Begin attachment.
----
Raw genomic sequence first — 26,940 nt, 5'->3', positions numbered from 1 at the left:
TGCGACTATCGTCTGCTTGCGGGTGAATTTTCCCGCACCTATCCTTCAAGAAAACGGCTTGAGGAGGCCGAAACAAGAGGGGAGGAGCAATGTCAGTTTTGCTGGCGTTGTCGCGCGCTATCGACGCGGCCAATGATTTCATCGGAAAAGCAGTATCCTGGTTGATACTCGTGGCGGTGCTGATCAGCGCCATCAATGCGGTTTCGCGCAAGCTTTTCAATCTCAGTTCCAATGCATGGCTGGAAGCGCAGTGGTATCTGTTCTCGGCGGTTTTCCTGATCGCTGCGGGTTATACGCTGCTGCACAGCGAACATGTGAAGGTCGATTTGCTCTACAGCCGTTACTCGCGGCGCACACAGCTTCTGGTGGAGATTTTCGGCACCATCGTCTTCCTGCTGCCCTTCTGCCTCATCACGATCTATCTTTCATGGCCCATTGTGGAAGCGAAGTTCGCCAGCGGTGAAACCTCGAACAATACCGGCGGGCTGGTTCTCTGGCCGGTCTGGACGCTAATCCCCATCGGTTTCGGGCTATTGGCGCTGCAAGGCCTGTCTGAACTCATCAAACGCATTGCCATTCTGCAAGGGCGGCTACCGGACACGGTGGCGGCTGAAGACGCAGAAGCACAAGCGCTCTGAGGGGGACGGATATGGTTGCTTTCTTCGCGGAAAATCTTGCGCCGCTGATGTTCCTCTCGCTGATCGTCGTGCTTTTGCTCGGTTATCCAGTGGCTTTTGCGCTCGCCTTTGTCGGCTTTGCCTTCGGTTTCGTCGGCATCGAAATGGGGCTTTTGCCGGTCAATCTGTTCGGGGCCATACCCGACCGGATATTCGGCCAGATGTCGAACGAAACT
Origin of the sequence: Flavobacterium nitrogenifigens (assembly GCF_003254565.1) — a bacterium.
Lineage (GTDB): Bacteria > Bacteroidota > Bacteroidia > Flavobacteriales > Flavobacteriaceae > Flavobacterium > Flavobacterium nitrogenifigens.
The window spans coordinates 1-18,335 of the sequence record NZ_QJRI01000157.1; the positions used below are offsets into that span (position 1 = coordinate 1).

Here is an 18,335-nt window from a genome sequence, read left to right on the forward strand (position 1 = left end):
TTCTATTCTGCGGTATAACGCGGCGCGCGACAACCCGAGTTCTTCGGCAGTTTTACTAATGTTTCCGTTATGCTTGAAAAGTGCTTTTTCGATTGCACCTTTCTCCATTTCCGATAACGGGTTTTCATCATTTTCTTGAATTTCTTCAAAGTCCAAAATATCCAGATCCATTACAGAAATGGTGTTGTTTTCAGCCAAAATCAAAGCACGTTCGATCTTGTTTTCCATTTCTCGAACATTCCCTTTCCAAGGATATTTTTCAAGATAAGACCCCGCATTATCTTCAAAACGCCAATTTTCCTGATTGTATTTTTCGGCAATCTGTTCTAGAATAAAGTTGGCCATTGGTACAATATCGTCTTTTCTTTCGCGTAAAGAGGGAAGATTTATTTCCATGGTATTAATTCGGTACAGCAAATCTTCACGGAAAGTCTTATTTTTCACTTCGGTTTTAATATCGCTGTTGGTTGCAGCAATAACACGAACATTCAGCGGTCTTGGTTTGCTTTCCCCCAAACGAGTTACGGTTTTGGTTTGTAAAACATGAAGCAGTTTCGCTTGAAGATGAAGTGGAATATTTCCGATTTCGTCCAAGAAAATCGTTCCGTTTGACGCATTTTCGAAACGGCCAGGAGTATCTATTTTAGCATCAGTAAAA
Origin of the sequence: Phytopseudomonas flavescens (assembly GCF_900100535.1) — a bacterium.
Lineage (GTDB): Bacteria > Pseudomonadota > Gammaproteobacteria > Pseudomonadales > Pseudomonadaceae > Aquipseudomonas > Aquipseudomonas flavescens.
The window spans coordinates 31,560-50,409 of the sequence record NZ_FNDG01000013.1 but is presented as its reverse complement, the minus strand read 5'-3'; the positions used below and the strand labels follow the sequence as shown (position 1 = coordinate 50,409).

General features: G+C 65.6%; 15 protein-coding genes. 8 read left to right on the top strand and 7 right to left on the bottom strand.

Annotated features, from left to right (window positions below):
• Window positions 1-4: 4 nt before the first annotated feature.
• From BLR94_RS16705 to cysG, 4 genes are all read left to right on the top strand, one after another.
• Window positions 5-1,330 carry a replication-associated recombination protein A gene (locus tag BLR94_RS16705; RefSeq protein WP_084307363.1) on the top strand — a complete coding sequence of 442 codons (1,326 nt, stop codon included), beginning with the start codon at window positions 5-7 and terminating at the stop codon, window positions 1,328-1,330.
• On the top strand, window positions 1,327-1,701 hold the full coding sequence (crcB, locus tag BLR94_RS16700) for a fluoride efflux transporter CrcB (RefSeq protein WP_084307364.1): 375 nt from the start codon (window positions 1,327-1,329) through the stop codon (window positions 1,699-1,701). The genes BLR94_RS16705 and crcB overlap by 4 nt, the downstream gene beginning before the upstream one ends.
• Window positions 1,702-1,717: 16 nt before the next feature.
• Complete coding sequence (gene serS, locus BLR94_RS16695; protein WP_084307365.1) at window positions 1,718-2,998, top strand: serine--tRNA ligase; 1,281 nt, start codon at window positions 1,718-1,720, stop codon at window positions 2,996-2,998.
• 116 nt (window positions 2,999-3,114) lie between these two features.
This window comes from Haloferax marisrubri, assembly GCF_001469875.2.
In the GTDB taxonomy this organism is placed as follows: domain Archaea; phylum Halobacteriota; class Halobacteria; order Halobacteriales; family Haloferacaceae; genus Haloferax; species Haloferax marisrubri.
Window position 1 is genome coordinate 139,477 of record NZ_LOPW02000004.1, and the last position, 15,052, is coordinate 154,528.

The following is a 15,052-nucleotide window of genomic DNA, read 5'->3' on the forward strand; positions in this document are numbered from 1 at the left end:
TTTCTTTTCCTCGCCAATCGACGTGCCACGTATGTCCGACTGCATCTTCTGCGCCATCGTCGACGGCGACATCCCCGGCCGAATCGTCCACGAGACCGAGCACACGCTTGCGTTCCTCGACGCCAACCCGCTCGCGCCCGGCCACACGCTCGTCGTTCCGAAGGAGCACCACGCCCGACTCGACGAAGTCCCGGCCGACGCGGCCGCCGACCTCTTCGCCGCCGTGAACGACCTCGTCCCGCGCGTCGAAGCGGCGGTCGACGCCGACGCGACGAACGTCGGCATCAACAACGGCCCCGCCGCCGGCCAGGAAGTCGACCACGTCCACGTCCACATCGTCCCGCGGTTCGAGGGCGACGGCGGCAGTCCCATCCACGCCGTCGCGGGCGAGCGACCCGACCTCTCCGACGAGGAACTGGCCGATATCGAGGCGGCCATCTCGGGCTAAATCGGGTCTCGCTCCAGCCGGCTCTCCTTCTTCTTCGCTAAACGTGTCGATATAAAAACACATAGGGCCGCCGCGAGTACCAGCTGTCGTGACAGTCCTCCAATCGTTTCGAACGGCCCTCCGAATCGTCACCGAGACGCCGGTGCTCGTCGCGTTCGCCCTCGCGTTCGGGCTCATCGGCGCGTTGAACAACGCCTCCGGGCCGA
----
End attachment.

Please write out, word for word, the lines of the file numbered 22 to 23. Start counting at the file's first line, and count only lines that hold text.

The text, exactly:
Window position 1 is genome coordinate 139,477 of record NZ_LOPW02000004.1, and the last position, 15,052, is coordinate 154,528.

The following is a 15,052-nucleotide window of genomic DNA, read 5'->3' on the forward strand; positions in this document are numbered from 1 at the left end: